MCV speaks to project manager Dominik Prophete about trends such as mobile games which are changing the localisation sector.
What are your thoughts on the relationship between publishers and QA firms?
What works well and what needs improving?Publishers like to have their own internal QA processes and are often not used to working with QA firms. Of course it is our mission to make the experience as smooth as possible for all parties involved. Proper preparation is key; otherwise you will only notice the problem when it’s too late. To give an example, even the best tester is not much use if they are hindered by unnecessary hurdles, slowing them down.
How have publisher attitudes towards the sector changed in the past year?
We are seeing some interesting developments in the digital distribution market on the PC, but frankly I haven’t seen much of a change within the last year. The console generation is quite seasoned. Expect more exciting changes when new hardware comes around.
Some of the QA and localisation firms we’ve spoken to are calling for publishers to bring them into the production process earlier in order to improve the service you provide. Do you agree?
Ideally publishers would bring us early into the development phase to avoid mistakes we have to phase over and over again. This can improve the overall localisation quality and at the same time speed up certification. We try to communicate this as early as possible with our clients.
Do you think more attention needs to be given to QA and localisation in general? Why, and how are you raising awareness of the sector?
The end customer will very well notice when money was saved on the wrong end. Metacritic will bite you back if your game is not in a releasable state and/or the localisation is flawed. I can think of a few very prominent titles that suffered this fate within the last 12 months. Good QA/Localisation is a long-term investment that will pay off.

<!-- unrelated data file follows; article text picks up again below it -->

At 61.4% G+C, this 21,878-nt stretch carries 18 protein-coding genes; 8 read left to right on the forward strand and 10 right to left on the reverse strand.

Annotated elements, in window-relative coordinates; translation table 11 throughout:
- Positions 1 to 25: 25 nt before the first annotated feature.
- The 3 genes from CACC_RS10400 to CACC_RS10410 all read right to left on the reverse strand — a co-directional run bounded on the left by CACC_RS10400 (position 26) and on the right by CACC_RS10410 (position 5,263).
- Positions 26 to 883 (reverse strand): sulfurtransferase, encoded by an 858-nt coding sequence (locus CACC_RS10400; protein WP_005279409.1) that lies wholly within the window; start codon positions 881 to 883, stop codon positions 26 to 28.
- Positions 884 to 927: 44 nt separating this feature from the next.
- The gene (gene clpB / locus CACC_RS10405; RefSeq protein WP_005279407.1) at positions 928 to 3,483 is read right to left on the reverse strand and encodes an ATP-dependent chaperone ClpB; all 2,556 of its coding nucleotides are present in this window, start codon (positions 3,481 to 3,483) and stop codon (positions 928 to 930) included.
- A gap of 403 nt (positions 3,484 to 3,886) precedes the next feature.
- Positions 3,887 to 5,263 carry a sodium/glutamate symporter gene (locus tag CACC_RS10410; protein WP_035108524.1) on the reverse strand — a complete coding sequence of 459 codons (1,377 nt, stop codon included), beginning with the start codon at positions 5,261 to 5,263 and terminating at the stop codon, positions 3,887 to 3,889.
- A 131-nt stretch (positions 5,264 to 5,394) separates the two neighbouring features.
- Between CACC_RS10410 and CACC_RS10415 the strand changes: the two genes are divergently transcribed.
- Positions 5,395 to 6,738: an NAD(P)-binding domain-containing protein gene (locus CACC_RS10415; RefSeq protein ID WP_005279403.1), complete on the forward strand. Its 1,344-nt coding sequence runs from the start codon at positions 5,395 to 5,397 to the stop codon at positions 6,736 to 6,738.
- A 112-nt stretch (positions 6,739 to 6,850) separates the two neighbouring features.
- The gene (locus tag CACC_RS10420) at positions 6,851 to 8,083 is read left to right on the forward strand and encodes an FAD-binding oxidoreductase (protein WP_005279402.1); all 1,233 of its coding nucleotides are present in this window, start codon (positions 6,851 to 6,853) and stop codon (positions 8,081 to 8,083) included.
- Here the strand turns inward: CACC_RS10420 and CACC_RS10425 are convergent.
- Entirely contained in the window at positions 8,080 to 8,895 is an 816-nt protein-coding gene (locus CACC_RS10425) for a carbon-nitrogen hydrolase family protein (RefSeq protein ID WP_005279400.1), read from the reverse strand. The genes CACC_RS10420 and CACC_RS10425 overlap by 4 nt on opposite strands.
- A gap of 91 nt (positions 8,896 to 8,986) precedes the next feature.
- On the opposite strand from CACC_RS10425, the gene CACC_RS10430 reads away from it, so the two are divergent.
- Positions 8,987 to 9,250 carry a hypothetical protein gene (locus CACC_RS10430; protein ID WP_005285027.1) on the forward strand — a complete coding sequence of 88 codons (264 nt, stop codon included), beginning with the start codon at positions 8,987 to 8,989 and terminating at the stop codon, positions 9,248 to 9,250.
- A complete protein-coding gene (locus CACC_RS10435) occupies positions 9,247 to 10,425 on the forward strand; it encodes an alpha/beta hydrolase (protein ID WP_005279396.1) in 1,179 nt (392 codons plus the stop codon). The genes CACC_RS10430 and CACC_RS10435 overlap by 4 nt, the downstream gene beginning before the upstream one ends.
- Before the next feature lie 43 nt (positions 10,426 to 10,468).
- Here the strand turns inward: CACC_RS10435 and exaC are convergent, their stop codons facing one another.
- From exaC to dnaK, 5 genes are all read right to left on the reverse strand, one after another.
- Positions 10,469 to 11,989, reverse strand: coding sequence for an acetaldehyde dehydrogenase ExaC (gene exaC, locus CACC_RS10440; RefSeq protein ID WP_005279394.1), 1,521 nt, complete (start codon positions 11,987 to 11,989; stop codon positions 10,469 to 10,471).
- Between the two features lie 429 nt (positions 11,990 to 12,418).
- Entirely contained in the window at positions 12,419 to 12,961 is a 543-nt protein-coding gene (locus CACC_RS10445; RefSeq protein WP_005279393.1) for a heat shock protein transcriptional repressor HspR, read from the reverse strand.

Which regions around the world have seen increased demand for localisation or special QA needs in the last year, and how have you cater for this?
We are specialised in dealing with some of the more exotic languages and regions. The multicultural environment in Berlin gives us access to a great pool of resources. We have seen a rise in demand for Latin American Spanish, Turkish, Russian and Arabic.
Is user-testing important in an age of 3D and motion gaming? Do you cater for this?
It’s more important than ever. Just look at some of the recent hardware we have seen in the console space. It can help spotting obvious technical problems and give hints for finding the right marketing approach.
Do you believe there is a need for standardisation in QA and localisation practises? Why?
I don’t believe there is only one correct method to do things. Every project and client is different, and you have to account for that. However, it’s great to have a certain set of minimum requirements you can apply. For example, we want our localisation testers to be able to carry out independent text changes. If the publisher cannot give us this freedom it’s perfectly fine. However, the testing time will probably increase.
How has the rise of digital, casual and social games affected your business? Are you having to complete different projects, or have you had less demand for your services?
We are a fully-fledged localisation company, so if one area is seeing a lowered demand, a different one may increase, so we’re relatively balanced out on that. Digital distribution does not make a real difference for us. The industry has stopped laughing about casual and social games a long time ago and we are happy to work on these projects. The line between the classic hardcore game and the social/casual game is getting blurrier. Like it or not, micro-transactions are basically free money to take from the dedicated gamer.
How do you expect the sector to change in 2012?
Obviously we are expecting another increase in mobile and social gaming. Also Sony and Nintendo are competing in the classic handheld gaming market, while facing heavy competition from previously unknown forces. I am excited to see how this will affect the market and our work in the long run. Xbox 720 and PS4 seem too far off for a 2012 release, but the Wii U might hit Japan towards the end of next year. And finally streaming platforms like OnLive are another interesting area.